i.e. Stop and Smell the Roses–or the thistles!
Exploring the outdoors has a lot to do with being in the present, noticing things that others miss and extracting extra joy from what nature has to offer.
One time while on the way to a climb up Mt. Lindsay, a fourteener in the Rockies, I saw a robust patch of healthy and even scary-looking thistles. They were big. The fully developed ones reminded me of The Little House of Horrors, so I just had to take a photo break.
For me, the curiosity never stops there. I had to find out more about those thistles. I learned they are in the Sunflower genus and specifically called Cirsium Scopulorum, or more commonly, Rocky Mountain Thistle. Cirsium is Greek for “dilated vein,” which comes from the bygone belief that a thistle distillate opens clogged veins. Scopulorum means “of rocky places,” which is quite fitting as these thistles are mainly found in the Sangre de Cristo and San Juan mountain ranges in the Rockies. They grow in tundra, boulder fields and scree along the Continental Divide from 9,000-13,000 feet in elevation.
The Cougar on Superstition Mountain
Superstition Mountain, located east of Phoenix, is famous for the Lost Dutchman’s Mine where millions of dollars’ worth of gold is allegedly hidden. Many have searched for the mysterious mine. But this is sacred ground. People disappear and mysterious deaths occur. That is just one reason why it is called Superstition Mountain. Local farmers have heard many stories from the Pima Indians about how they feared this mountain.
Some Apache Indians believe that the hole leading down into the lower world, or Hell, is located in the Superstition Mountains. Winds blowing from the hole are supposed to be the cause of severe dust storms in the metropolitan region. Each summer the great Thunder God roars his loudest, creating thunderstorms like no other, announcing his control over the mountain.
Then there are the UFOs. It has been claimed that the Superstitions are the home of an underground base for aliens determined to abduct and probe us. Of course, there are some who say that is just what happened to them. But what is surely true, is that twice yearly for 3 days each in March and September, a shadow of a cougar attacking its prey appears on Superstition Mountain.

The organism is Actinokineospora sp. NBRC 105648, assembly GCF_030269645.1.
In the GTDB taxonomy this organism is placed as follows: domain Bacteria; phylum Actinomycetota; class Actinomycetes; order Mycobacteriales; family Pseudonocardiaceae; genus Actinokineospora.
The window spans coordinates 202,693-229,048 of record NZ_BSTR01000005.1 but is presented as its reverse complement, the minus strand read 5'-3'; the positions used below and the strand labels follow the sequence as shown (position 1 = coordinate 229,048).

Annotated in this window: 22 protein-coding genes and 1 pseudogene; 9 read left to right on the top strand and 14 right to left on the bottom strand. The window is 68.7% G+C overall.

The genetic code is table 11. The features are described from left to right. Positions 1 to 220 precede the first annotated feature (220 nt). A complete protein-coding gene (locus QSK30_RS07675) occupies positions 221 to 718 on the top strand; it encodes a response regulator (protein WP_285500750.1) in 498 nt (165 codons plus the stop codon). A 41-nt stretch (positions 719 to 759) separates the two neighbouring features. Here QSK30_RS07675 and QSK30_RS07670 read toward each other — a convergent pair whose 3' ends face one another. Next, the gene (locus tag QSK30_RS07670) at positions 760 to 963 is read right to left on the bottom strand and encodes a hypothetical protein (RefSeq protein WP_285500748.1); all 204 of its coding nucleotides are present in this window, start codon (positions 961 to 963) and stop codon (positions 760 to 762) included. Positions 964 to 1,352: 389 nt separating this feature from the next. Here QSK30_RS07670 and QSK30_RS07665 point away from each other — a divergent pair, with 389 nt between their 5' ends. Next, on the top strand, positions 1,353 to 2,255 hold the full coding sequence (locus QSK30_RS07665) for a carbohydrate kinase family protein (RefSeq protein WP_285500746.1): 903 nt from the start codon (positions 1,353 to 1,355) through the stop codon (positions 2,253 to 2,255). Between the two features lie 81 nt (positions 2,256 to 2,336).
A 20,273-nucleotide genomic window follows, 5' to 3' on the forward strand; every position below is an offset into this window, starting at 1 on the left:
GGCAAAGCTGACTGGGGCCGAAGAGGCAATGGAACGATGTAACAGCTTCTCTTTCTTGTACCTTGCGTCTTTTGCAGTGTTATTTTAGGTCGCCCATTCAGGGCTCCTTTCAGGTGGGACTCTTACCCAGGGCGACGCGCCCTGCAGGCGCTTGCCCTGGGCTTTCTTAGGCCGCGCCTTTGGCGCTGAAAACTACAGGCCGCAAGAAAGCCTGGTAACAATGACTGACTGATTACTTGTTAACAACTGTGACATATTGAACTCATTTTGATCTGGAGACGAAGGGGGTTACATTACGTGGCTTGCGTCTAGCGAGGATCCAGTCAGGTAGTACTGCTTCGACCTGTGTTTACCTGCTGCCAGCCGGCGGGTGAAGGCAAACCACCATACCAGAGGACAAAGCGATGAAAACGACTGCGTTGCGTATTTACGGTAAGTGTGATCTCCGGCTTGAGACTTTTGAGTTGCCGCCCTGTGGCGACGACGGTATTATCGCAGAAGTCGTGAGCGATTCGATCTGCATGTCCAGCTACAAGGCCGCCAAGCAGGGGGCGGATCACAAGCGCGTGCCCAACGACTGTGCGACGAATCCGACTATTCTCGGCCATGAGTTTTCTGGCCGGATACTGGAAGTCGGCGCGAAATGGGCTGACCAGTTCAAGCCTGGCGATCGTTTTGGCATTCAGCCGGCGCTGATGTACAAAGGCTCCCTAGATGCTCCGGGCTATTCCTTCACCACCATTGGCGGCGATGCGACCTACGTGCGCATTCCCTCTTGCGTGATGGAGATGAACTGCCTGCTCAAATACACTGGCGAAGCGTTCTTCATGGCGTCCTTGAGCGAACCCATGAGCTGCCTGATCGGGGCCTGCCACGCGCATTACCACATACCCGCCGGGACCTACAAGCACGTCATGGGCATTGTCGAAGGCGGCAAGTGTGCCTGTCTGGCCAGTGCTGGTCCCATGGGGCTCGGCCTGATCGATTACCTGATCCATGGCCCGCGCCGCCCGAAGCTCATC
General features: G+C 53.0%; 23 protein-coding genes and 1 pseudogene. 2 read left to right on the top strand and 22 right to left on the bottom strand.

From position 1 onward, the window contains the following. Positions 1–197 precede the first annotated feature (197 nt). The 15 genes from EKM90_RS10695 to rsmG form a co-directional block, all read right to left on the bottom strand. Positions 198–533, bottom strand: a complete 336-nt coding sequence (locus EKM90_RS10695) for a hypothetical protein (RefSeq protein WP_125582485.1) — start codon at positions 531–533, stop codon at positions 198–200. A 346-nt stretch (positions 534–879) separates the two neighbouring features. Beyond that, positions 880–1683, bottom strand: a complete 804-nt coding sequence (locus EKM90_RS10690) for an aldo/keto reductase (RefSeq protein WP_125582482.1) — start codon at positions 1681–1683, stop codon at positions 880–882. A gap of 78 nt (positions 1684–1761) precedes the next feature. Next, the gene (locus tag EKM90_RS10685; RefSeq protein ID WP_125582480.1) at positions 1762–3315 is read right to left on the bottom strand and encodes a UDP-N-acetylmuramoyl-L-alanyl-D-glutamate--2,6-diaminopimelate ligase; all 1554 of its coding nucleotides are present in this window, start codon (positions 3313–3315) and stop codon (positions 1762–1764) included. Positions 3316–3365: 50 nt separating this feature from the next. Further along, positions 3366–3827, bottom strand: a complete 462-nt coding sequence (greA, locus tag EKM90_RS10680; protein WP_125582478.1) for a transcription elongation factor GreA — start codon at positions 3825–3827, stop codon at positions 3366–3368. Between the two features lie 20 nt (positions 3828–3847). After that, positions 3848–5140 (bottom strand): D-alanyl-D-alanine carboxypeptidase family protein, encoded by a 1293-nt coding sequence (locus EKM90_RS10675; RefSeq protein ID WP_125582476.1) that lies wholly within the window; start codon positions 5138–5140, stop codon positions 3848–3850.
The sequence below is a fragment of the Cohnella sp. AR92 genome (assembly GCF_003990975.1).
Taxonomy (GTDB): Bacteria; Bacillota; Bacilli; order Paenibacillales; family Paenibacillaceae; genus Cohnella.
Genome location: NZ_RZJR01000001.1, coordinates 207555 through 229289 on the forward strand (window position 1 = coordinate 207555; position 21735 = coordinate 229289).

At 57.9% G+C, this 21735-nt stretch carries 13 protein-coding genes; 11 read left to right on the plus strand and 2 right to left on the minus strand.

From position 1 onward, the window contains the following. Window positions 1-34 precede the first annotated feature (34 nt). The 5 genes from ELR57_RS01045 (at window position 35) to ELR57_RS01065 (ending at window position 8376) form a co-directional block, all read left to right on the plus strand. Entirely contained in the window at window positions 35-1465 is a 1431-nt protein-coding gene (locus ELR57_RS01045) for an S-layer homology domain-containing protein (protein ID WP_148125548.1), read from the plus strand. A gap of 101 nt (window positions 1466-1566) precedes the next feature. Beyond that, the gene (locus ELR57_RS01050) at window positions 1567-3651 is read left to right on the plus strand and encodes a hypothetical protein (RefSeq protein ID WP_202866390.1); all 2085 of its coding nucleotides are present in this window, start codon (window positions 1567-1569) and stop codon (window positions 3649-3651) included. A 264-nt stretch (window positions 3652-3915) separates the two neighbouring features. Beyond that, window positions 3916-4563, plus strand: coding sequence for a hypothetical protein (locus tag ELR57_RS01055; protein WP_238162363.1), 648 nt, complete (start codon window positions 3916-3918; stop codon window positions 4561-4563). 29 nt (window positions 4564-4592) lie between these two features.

Climbing that mountain became a goal for me – I guess you could call that a silly reason for a goal, but for me it was all about exploration, observing nature and being in the moment. That full story of that climb is HERE
Setting a Goal Based on Anything
Wilson Peak is one of Colorado’s more iconic 14,000’ mountains due to its prominence, striking a mighty profile over the Telluride area.
Wilson Peak is even more easily recognized for another reason: it figures prominently on the Coors beer labels and products! Adolf Coors choose this mountain to represent his beer in 1873.
I decided that if Wilson Peak was good enough for Adolph Coors, it was a good enough goal for me to climb the mountain and get up close and personal. That turned out to be even more eventful than I expected. On the several mile hike to the approach to climb that mountain, I passed a long-defunct gold mine…and found gold!
It was the Silver Pick Mine, one of the better-known ore loads in San Miguel County. Between 1875 and 1959, San Miguel County produced 3,837,000 gold ounces. The Silver Pick Mine was a major producer of lode gold in the area.
Naturally as soon as I got home, I researched the Silver Pick Mine. It featured lode gold, actively mined from 1890-1900. Lode gold occurs when a large mass of molten rock (in this case granodiorite) rises to the surface from far below, causing fractures. Water, seeping down from the surface, gets heated by the molten rock. The combination of this heat and pressure can dissolve many minerals that we think of as insoluble, including gold.
The super-hot and mineral-laden water then rises back towards the surface. As it circulates through the crevices and faults in the rock, it cools and deposits many of these minerals. Ages of erosion exposes the top of the granite and the fractures to the surface. Erosion also releases the gold from the veins and deposits; some of it makes its way into the streams and rivers in the valley for panhandlers to find. The rest remains in the hard rock veins, to be discovered and mined as lode gold.
There are an unending number of goals, curious pursuits and any old reason to take a hike and enjoy it beyond how fast it can be done.